Võideldes kotka ja lõvi varjus: saksid ja württemberglased Saksa armees 1914–1918 [Fighting in the Shadow of the Eagle and Lion: Saxons and Württembergers in the German Army, 1914–1918]

Gavin Wiens


Th is paper examines the relationship between two of the “lesser” contingents of the army and the Supreme Command during the First World War. In contrast to Prussia, which simply by virtue of its geographical size and large population dominated both the army and the empire, and Bavaria, whose monarch possessed virtually unrestricted control over his army in peacetime, the Saxon and Württembergian contingents were subject to frequent and sometimes humiliating interference from Berlin. In the decades before 1914, only two native Württembergers rose to command the XIII Army Corps, a formation which was composed almost exclusively of men from the South German kingdom. This interference created anxiety. As late as autumn 1911, the Saxon ministry of war was desperate to seek confi rmation from its Prussian counterpart that rumours of a new, less favourable military convention between the two states was indeed fabricated. The resentment of Prussian interference and the suspicion of Prussian intentions only increased during the war. As a result, Saxon and Württembergian officers dedicated considerable time and eff ort to defending their monarch’s military rights and passing along requests from their capitals to the Prussians. Whereas some of these requests, like the appeal by the king of Saxony in the summer of 1916, fell on deaf ears, others did not. This paper assesses the extent to which Saxony and Württemberg got their way in questions of personnel appointments and troop transfers. In doing so, it highlights the importance of the peculiar military hierarchy of the empire as a reason why some non-Prussian states had a voice in administrative and operational decisions and others were left out entirely.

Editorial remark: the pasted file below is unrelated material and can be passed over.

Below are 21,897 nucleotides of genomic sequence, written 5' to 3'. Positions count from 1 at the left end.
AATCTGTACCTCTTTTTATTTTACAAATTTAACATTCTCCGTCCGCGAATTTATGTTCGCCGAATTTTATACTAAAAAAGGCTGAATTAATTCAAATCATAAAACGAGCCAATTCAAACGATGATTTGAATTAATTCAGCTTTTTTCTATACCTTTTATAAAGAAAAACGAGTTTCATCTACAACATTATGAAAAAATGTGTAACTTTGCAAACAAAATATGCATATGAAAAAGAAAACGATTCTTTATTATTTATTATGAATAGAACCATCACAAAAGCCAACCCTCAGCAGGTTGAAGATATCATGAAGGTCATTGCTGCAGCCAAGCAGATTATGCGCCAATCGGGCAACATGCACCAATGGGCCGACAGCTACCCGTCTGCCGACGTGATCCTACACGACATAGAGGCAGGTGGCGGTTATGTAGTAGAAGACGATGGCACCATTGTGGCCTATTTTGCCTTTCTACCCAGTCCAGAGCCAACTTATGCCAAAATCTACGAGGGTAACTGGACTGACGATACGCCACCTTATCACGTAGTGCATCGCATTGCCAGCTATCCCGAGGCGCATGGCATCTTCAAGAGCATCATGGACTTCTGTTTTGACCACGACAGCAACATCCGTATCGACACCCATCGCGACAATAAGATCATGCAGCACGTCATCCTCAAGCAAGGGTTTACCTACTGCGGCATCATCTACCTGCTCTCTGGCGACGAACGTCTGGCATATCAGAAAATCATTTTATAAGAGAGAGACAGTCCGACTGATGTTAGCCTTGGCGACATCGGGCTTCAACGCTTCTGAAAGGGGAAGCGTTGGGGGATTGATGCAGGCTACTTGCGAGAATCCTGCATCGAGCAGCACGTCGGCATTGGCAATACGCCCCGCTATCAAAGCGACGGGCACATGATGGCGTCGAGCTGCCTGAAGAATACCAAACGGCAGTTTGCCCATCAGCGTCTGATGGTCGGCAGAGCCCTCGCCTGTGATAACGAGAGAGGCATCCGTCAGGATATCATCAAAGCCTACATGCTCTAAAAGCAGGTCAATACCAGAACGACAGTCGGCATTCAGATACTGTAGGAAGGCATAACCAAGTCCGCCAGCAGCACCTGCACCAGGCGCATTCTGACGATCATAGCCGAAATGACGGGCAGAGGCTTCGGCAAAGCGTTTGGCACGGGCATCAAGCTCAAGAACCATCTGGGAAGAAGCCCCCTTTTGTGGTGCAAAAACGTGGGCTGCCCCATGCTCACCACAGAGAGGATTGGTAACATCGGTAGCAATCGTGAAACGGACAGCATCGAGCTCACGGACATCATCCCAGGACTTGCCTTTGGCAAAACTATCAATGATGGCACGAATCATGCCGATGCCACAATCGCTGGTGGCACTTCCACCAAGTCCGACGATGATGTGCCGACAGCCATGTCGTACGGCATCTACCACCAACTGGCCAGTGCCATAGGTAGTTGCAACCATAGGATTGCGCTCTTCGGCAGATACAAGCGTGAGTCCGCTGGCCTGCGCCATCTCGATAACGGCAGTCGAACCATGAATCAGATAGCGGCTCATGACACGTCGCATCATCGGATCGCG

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DOI: https://doi.org/10.22601/SAA.2018.08.01


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ISSN 2228-0669 (trükis / print)